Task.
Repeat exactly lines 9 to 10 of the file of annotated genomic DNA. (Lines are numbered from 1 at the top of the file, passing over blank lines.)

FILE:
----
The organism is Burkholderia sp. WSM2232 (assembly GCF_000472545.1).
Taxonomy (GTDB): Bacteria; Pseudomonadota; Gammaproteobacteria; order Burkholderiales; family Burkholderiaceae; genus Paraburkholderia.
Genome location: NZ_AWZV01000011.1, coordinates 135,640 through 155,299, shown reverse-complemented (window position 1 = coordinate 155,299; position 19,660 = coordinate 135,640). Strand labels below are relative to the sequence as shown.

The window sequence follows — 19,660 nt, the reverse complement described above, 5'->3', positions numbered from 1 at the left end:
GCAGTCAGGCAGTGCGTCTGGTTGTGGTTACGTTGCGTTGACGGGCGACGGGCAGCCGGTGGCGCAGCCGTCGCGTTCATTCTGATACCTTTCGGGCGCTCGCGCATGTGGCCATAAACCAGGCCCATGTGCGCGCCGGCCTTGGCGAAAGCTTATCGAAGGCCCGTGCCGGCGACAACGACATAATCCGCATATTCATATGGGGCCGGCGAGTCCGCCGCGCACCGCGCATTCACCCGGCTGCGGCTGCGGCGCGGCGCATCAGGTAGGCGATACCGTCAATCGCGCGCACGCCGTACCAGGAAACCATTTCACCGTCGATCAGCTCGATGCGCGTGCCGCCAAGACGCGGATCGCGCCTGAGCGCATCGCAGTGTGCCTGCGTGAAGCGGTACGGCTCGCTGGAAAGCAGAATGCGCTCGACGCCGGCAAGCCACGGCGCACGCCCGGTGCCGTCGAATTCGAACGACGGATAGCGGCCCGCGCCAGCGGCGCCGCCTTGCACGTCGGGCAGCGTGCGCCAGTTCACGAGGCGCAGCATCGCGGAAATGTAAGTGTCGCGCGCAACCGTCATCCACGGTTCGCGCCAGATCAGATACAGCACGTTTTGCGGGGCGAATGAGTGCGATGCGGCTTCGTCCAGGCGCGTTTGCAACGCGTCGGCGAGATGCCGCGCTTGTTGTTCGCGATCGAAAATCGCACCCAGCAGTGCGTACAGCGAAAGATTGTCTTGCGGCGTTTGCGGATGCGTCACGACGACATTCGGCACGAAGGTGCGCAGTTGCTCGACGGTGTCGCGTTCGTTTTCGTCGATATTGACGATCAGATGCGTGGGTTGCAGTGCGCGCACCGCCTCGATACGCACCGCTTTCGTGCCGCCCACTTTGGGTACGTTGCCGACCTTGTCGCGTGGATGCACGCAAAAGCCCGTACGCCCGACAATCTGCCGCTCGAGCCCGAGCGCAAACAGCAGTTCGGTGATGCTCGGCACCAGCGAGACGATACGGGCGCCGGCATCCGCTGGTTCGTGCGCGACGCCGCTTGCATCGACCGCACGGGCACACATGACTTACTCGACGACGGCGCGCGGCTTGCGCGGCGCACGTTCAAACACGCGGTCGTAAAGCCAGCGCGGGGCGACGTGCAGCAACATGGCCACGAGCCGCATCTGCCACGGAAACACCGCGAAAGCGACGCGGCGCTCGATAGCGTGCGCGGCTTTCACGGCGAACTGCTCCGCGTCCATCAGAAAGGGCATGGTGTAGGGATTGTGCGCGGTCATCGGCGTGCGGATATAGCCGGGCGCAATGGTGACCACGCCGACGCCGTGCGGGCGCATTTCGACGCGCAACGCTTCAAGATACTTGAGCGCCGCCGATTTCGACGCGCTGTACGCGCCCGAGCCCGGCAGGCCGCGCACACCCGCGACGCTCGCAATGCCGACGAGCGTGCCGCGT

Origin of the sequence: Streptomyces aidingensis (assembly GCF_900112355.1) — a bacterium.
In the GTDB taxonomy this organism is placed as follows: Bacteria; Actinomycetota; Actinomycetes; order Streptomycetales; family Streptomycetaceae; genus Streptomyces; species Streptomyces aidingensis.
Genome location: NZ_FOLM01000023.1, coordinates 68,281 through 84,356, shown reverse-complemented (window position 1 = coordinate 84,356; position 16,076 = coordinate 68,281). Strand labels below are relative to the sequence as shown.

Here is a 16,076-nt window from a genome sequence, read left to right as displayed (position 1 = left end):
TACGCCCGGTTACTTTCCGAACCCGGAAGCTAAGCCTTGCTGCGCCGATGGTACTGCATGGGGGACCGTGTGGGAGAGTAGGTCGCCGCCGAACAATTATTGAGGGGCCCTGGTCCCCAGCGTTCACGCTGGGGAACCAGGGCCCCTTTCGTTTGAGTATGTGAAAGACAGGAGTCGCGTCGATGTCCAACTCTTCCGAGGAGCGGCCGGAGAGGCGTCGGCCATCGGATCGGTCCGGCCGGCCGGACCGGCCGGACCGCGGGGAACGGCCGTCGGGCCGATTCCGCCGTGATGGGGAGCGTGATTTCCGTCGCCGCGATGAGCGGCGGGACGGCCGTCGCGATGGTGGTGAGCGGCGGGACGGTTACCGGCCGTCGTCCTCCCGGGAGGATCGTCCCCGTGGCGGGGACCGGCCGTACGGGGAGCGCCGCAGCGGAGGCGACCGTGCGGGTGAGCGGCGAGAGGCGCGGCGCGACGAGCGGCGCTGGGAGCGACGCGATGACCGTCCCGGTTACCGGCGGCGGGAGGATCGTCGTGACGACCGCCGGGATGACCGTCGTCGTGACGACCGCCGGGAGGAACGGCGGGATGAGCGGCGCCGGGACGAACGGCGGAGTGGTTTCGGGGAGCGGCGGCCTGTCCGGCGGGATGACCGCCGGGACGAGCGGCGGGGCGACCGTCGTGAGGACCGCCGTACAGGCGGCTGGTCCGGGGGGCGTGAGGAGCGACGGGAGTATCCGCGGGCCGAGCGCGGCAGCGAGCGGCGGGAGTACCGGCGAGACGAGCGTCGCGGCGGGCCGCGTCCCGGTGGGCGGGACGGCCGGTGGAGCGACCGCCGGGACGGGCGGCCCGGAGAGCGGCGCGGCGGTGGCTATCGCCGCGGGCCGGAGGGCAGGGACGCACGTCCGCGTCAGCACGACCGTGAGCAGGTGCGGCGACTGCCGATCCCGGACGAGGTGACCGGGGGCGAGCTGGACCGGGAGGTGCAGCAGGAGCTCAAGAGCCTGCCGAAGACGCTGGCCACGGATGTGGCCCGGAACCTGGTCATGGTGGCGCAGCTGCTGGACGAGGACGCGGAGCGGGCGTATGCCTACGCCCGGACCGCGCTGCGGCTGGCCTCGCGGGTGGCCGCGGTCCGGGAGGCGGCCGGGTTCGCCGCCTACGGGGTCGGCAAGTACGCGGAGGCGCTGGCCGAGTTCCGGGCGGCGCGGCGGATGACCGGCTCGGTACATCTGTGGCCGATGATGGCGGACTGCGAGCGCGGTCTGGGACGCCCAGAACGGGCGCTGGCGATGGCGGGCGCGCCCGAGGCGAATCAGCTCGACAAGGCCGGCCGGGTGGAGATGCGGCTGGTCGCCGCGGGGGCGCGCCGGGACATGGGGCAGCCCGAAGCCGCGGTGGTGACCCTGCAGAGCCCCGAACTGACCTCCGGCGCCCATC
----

Here is a 16,076-nt window from a genome sequence, read left to right as displayed (position 1 = left end):
TACGCCCGGTTACTTTCCGAACCCGGAAGCTAAGCCTTGCTGCGCCGATGGTACTGCATGGGGGACCGTGTGGGAGAGTAGGTCGCCGCCGAACAATTATTGAGGGGCCCTGGTCCCCAGCGTTCACGCTGGGGAACCAGGGCCCCTTTCGTTTGAGTATGTGAAAGACAGGAGTCGCGTCGATGTCCAACTCTTCCGAGGAGCGGCCGGAGAGGCGTCGGCCATCGGATCGGTCCGGCCGGCCGGACCGGCCGGACCGCGGGGAACGGCCGTCGGGCCGATTCCGCCGTGATGGGGAGCGTGATTTCCGTCGCCGCGATGAGCGGCGGGACGGCCGTCGCGATGGTGGTGAGCGGCGGGACGGTTACCGGCCGTCGTCCTCCCGGGAGGATCGTCCCCGTGGCGGGGACCGGCCGTACGGGGAGCGCCGCAGCGGAGGCGACCGTGCGGGTGAGCGGCGAGAGGCGCGGCGCGACGAGCGGCGCTGGGAGCGACGCGATGACCGTCCCGGTTACCGGCGGCGGGAGGATCGTCGTGACGACCGCCGGGATGACCGTCGTCGTGACGACCGCCGGGAGGAACGGCGGGATGAGCGGCGCCGGGACGAACGGCGGAGTGGTTTCGGGGAGCGGCGGCCTGTCCGGCGGGATGACCGCCGGGACGAGCGGCGGGGCGACCGTCGTGAGGACCGCCGTACAGGCGGCTGGTCCGGGGGGCGTGAGGAGCGACGGGAGTATCCGCGGGCCGAGCGCGGCAGCGAGCGGCGGGAGTACCGGCGAGACGAGCGTCGCGGCGGGCCGCGTCCCGGTGGGCGGGACGGCCGGTGGAGCGACCGCCGGGACGGGCGGCCCGGAGAGCGGCGCGGCGGTGGCTATCGCCGCGGGCCGGAGGGCAGGGACGCACGTCCGCGTCAGCACGACCGTGAGCAGGTGCGGCGACTGCCGATCCCGGACGAGGTGACCGGGGGCGAGCTGGACCGGGAGGTGCAGCAGGAGCTCAAGAGCCTGCCGAAGACGCTGGCCACGGATGTGGCCCGGAACCTGGTCATGGTGGCGCAGCTGCTGGACGAGGACGCGGAGCGGGCGTATGCCTACGCCCGGACCGCGCTGCGGCTGGCCTCGCGGGTGGCCGCGGTCCGGGAGGCGGCCGGGTTCGCCGCCTACGGGGTCGGCAAGTACGCGGAGGCGCTGGCCGAGTTCCGGGCGGCGCGGCGGATGACCGGCTCGGTACATCTGTGGCCGATGATGGCGGACTGCGAGCGCGGTCTGGGACGCCCAGAACGGGCGCTGGCGATGGCGGGCGCGCCCGAGGCGAATCAGCTCGACAAGGCCGGCCGGGTGGAGATGCGGCTGGTCGCCGCGGGGGCGCGCCGGGACATGGGGCAGCCCGAAGCCGCGGTGGTGACCCTGCAGAGCCCCGAACTGACCTCCGGCGCCCATC